So in the last blog post, we discussed why people suffer from anxiety on race morning. From my experience, anxiety is not related to your ability to 'complete the event'. Whilst the most common advice is 'don't worry... you've done the training' I think most people know they can finish the event, that's not why they're anxious. It's simply the surroundings and the situation which trigger anxiety. You can read the full post by GOING HERE.
This week we're going to look at what you can do to tackle anxiety and help you to formulate a strategy to better deal with race morning. I should point out that I'm not a qualified psychologist, but I have coached for 25 years and have gathered my own experiences and thoughts on the subject.
So... What is it exactly that makes you anxious? What is it exactly that you're worried about? This is a really important question to ask, because interestingly, when I've asked this question, the majority of people find it really hard to give me a precise answer. Usually they will give me an answer which relates to 'not being last or what others will think of them' but it often seems that they're really struggling to give a precise response, and those are the obvious options to go for.
Even the most experienced people wake up feeling anxious about events, despite the fact that logically, there's no reason to. They're experienced, more than capable of completing the distance and it's certainly not the first time they've taken part. The simplest way to explain this is 'situational anxiety'. For whatever reason, you simply associate attending an event with stress and anxiety, and on race morning, it triggers the reaction. If you find it hard to give a precise reason, then that's what's happening to you, race morning and everything about it, simply triggers anxiety.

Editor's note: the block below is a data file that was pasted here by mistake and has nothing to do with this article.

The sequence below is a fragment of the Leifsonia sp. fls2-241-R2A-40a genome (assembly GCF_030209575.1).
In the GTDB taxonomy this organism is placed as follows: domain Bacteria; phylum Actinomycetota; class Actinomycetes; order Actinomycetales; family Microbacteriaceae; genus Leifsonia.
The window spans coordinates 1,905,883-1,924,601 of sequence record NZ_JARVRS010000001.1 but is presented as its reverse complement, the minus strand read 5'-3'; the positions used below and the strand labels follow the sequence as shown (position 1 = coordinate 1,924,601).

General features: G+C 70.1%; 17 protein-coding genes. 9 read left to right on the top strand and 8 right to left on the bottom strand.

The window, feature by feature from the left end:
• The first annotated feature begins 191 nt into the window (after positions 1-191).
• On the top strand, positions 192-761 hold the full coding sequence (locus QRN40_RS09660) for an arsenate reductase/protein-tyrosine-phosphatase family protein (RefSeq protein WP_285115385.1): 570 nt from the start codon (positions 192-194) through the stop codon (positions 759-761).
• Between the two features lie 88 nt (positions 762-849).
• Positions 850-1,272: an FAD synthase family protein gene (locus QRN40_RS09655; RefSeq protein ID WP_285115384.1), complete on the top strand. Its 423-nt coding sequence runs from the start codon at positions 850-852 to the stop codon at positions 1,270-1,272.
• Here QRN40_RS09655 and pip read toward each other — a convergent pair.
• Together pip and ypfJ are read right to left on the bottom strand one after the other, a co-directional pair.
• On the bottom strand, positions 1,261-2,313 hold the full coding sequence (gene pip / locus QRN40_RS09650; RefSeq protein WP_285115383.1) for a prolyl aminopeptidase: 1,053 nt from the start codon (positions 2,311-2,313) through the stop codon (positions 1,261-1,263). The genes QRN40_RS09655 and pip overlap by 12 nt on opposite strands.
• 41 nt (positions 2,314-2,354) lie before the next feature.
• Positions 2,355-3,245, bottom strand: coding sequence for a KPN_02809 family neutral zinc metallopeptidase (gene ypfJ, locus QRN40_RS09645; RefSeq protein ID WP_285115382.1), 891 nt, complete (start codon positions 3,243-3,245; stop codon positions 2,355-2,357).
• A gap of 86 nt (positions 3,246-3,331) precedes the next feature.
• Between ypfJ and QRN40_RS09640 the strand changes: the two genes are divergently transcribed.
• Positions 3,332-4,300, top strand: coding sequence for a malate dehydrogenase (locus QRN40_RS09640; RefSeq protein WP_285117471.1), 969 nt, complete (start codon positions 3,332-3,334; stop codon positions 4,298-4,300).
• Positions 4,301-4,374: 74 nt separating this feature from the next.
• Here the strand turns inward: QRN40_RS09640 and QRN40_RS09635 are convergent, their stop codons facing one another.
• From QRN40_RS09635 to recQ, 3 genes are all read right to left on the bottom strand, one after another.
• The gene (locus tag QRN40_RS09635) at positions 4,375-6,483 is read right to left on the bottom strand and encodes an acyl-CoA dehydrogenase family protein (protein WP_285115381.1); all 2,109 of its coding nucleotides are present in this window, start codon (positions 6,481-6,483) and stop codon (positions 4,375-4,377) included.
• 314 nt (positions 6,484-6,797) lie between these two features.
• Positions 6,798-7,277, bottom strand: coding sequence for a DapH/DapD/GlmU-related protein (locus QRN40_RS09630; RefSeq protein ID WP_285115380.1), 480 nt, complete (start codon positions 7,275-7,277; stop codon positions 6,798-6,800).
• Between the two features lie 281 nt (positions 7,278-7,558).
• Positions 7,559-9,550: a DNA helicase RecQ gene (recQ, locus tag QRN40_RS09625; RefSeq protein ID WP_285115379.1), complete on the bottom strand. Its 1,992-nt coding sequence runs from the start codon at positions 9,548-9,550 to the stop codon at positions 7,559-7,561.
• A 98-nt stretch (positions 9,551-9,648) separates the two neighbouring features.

A little is ok...
A little anxiety is a good thing, you perform better with a little anxiety and excitement. If this anxiety is negative and 'stressful' then it's not a positive experience. An obvious sign of this 'situational anxiety' is that your fears and worries disappear within a few minutes of beginning the event. If you were genuinely concerned about completing the event or being last, this fear would continue throughout the day, but for most people, once the event is underway, they relax and feel much happier.
So now you know...
Ok, so if you understand that events trigger anxiety, then it's relatively simple to resolve the issue. You need to understand that the cause of this anxiety is driven by a natural response from a certain part of your brain to 'protect you' and make you wary of certain situations. To some extent it's out of your control, it just happens.
So now you know that it's a natural response, to some extent you can separate yourself from it. When you wake up and the anxiety starts, you need to take a step back and say to yourself... "This anxiety is a natural reaction, it happens for every event and I was expecting it". The anxiety isn't logical, you know that there's nothing to fear, it's simply a reaction from a specific part of your brain. You need to recognise it, accept it and the separate it from your other, more logical thoughts.
If you don't separate yourself from it, there is a risk that it will completely consume you and it becomes the only thing occupying your mind. You won't even know why you're anxious, but it will ruin your event experience and performance.
Everyone would like to be that person who wakes up on race morning with a feeling of positivity and excitement. Do you wake up smiling and ready to race? Ready to take on the challenge? Or do you wake up anxious and think about staying in bed and not showing up?
Practice makes perfect...
This isn't something that you can just do without practice and you should start with smaller events. The biggest issue I find with 'sports psychology' is that people think they can just turn up on race day and apply a strategy. That's not how it works, you need to be aware of psychology issues and you need to practice multiple times before you get to the big day. This should be part of your pre-race routine and the more you practice, the better you will become.
Applying a strategy...
Here's some simple things you need to take into account and the simple process which you can go through on race morning.